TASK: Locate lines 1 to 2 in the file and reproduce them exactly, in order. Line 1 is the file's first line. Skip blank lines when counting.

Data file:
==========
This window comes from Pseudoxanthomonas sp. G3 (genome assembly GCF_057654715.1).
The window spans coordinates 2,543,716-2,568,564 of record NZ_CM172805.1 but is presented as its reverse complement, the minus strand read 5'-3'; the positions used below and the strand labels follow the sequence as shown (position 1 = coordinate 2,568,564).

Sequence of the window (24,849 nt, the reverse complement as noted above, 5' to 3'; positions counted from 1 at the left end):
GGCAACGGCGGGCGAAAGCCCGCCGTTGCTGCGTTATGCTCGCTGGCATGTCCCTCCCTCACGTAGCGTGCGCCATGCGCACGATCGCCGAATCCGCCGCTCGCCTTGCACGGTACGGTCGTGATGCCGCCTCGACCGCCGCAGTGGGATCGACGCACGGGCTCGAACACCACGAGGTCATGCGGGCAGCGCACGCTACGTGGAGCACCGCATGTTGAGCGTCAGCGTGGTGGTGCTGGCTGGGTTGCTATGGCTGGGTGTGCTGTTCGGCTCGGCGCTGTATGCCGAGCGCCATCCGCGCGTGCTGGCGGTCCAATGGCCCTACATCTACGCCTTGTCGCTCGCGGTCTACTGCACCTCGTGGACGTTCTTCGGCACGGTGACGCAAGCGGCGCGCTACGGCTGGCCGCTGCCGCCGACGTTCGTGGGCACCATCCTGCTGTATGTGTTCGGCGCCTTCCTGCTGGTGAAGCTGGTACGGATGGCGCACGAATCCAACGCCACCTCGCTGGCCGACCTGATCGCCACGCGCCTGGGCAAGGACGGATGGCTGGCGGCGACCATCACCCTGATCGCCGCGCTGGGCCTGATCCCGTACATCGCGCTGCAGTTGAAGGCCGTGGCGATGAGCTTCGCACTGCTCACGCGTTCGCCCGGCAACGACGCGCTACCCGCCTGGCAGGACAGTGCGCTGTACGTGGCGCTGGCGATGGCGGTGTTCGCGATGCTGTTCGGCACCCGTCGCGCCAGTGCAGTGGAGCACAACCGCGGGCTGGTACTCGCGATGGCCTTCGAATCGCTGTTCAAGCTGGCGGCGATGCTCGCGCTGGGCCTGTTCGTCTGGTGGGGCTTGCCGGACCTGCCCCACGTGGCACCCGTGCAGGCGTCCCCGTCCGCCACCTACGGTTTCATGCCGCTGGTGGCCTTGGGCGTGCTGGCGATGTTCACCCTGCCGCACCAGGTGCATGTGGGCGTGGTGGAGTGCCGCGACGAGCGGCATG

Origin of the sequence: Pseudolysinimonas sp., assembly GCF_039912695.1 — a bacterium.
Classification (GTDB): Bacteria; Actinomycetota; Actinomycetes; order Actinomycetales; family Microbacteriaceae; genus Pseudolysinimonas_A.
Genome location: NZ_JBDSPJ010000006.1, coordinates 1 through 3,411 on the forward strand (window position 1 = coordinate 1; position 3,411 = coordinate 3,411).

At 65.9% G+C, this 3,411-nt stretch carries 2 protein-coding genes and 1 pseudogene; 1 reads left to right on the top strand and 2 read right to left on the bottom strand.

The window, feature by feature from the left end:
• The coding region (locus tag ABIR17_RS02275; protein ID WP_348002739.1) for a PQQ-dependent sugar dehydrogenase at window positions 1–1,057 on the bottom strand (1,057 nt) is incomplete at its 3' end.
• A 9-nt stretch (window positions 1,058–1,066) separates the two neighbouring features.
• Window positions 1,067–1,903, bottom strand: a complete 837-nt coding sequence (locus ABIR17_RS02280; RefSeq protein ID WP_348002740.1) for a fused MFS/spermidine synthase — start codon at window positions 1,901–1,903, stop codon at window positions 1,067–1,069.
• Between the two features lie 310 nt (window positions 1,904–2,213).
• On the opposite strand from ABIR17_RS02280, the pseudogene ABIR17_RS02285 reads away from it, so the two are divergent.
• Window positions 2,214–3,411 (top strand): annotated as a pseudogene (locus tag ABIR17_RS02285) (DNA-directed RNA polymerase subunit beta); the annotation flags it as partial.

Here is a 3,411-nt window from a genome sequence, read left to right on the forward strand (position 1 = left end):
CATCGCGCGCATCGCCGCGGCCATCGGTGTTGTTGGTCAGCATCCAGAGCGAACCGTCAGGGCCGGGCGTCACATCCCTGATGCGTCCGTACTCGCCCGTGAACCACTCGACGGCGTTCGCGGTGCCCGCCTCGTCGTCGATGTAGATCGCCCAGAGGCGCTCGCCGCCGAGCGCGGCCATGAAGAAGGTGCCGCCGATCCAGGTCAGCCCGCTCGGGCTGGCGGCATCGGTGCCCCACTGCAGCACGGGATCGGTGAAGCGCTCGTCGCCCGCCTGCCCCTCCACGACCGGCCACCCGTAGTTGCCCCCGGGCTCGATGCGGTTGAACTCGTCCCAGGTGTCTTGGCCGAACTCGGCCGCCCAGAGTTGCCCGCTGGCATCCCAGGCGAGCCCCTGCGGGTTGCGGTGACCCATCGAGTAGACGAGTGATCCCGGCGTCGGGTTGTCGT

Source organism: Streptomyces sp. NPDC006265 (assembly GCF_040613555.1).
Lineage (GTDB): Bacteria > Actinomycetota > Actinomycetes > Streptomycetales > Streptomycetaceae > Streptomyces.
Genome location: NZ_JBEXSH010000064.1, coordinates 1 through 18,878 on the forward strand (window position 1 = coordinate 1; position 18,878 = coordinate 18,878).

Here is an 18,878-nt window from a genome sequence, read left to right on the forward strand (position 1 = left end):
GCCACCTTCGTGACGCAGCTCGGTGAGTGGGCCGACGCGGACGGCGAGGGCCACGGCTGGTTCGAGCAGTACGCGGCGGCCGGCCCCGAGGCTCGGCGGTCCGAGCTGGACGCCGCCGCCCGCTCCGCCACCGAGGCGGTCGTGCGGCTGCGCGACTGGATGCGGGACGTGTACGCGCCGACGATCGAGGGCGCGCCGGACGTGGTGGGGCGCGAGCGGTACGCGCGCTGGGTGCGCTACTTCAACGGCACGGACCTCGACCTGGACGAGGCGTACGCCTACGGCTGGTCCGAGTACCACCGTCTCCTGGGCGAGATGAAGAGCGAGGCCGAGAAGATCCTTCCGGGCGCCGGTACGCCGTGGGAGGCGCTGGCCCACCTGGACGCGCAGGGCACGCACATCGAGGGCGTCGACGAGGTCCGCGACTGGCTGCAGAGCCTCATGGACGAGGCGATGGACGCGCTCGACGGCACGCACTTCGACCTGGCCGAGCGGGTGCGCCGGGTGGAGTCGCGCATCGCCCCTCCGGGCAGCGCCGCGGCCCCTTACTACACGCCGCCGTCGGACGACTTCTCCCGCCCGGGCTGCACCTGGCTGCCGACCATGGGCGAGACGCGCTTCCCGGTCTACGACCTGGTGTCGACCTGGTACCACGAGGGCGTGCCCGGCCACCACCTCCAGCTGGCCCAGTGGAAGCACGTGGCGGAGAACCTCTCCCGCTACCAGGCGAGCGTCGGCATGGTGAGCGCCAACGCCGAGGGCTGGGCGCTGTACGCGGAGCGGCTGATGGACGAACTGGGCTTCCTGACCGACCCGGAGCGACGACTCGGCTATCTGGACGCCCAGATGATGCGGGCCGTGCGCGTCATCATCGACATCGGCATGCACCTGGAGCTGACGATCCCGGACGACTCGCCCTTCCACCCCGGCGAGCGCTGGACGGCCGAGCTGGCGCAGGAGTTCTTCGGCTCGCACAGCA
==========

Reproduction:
This window comes from Pseudoxanthomonas sp. G3 (genome assembly GCF_057654715.1).
The window spans coordinates 2,543,716-2,568,564 of record NZ_CM172805.1 but is presented as its reverse complement, the minus strand read 5'-3'; the positions used below and the strand labels follow the sequence as shown (position 1 = coordinate 2,568,564).